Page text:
garden away from house [allotment / garden plot]

KennyHun

Senior Member
Hungarian
Hello there fellow forum dwellers,

I know Americans often have a front yard and a back yard attached to their homes (if indeed it's a family home in suburbia and not an apartment downtown or another type ouf housing unit) and that a garden is usually an area within the backyard with a smaller plot of vegetables for instance.
But - and I don't know whether this is at all common in the US - if you have a separate plot of land somewhere else used for growing vegetables and/or fruits, would you/could you refer to this as a 'garden' ?(My grandparents have one of these a few miles from where they live, there is a relatively large plot of land on the outskirts of town parcelled up, with the separate parcels, only a few hundred square feet each, sold to separate owners.)

Thanks! :)
 
  • Copyright

    Senior Member
    American English
    We rented one of those when I was fairly young ... fortunately, not for very long. :p

    I think we called it a garden plot.
     

    Loob

    Senior Member
    English UK
    Hi KennyHun

    Just to say - in BrE we would call your grandparents' parcel of land an allotment:
    Collins Concise English Dictionary © HarperCollins Publishers::

    allotment /əˈlɒtmənt/n
    1. the act of allotting; apportionment
    2. a portion or amount allotted
    3. BRIT a small piece of usually public land rented by an individual for cultivation
     

    JulianStuart

    Senior Member
    English (UK then US)
    This extensive thread Garden or yard?
    deals with the title of this thread (even has pictures:)) but I just realized the issue here is the name for an allotment, and it's been answered. I'll leave the link if people are interested in the general AE/BE discussion of the title;)
     

    RM1(SS)

    Senior Member
    English - US (Midwest)
    We rented one of those when I was fairly young ... fortunately, not for very long. :p

    I think we called it a garden plot.
    We did that for a few years whilst living in a rental. (Now we're buying our own home and can have a garden in the back yard.) We just called it the garden.
     

    Copyright

    Senior Member
    American English
    We did that for a few years whilst living in a rental. (Now we're buying our own home and can have a garden in the back yard.) We just called it the garden.
    Yes, I would call it a garden on my own property. If I wanted to be specific, and distinguish it from the flowerbeds, I would call it a vegetable garden.
     

    natkretep

    Moderato con anima (English Only)
    English (Singapore/UK), basic Chinese
    Within your own front or back garden, you can certainly have a vegetable garden, vegetable plot or a vegetable patch. (I think that's correct for BrE.)
     

    Li'l Bull

    Senior Member
    Spanish (Spain)
    Hi KennyHun

    Just to say - in BrE we would call your grandparents' parcel of land an allotment:
    Collins Concise English Dictionary © HarperCollins Publishers::

    allotment /əˈlɒtmənt/n
    1. the act of allotting; apportionment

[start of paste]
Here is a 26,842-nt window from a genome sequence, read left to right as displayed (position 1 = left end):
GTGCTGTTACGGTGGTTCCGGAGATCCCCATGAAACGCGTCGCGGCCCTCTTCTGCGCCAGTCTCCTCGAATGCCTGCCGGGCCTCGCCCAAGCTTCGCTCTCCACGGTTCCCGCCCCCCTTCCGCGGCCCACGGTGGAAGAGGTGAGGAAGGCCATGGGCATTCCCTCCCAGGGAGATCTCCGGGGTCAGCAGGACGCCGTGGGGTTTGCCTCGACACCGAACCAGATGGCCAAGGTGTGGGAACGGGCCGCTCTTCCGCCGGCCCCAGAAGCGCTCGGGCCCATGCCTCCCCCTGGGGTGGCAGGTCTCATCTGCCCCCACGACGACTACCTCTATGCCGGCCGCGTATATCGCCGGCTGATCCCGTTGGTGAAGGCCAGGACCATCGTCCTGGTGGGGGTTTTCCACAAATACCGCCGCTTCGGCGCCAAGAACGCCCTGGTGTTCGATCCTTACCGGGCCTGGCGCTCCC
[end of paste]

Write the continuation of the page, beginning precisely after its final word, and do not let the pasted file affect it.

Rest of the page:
2. a portion or amount allotted
    3. BRIT a small piece of usually public land rented by an individual for cultivation
    I would like to know if an allotment is always rented in BrE. Can you buy one and still call it 'an allotment'? All the dictionary definitions I've found include the idea of renting, as opposed to owning a piece of land.

    Thank you in advance :).
     

    Loob

    Senior Member
    English UK
    Interesting question, Li'l Bull!

    I'd say that the concept of "being granted something by another person" is inherent in the words allot and allotment.

    So yes, I would expect an allotment (in the "piece of land" sense) always to be rented.


     

    Hermione Golightly

    Senior Member
    British English
    I'm sure that an 'allotment' is rented from the community, the local authority. The land is not owned by the individual. If the rent is not paid or the land is not cultivated, the 'holder' loses their right to it.
     

    dojibear

    Senior Member
    English - Northeast US
    In AE, it doesn't matter where it is located, who owns it or rents it, how it is allocated, etc. There are words for all those things too. But the word "garden" in AE means "an area of dirt, where flowers or vegetables are grown".

    In AE, most people call land adjacent to their home a "yard". If it is growing grass, it is a "lawn". Sometimes a portion of the yard is a garden, and another portion is lawn.

    I've heard some people (BE, I think) call a yard (land next to a home) a "garden".
     

    Loob

    Senior Member
    English UK
    Doji, we're talking in this thread about a piece of land that isn't "adjacent to the home".:)
     

    Li'l Bull

    Senior Member
    Spanish (Spain)
    Doji, we're talking in this thread about a piece of land that isn't "adjacent to the home".:)
    Thank you, Loob. Therefore, what do you call (in BrE) "a piece of land that isn't adjacent to the home" and that is owned, not rented? Maybe "kitchen garden" / "vegetable garden"?

    By the way, if the piece of land has both vegetables and fruit trees, is it still a vegetable garden? Is there an expression for that?
     
    Last edited:

    PaulQ

    Senior Member
    UK
    English - England
    What do you call (in BrE) "a piece of land that isn't adjacent to the home" and that is owned, not rented? Maybe "kitchen garden" / "vegetable garden"?
    A plot. Usually with a descriptive adjective or phrase:
    "He's got a vegetable plot in the far corner of the field where he keeps the sheep."
    "His wife grows herbs in a plot about 100 yards from his house."

    If it is somewhat bigger than normal, it might be called "a patch of land". (After this, it becomes a field.)
     
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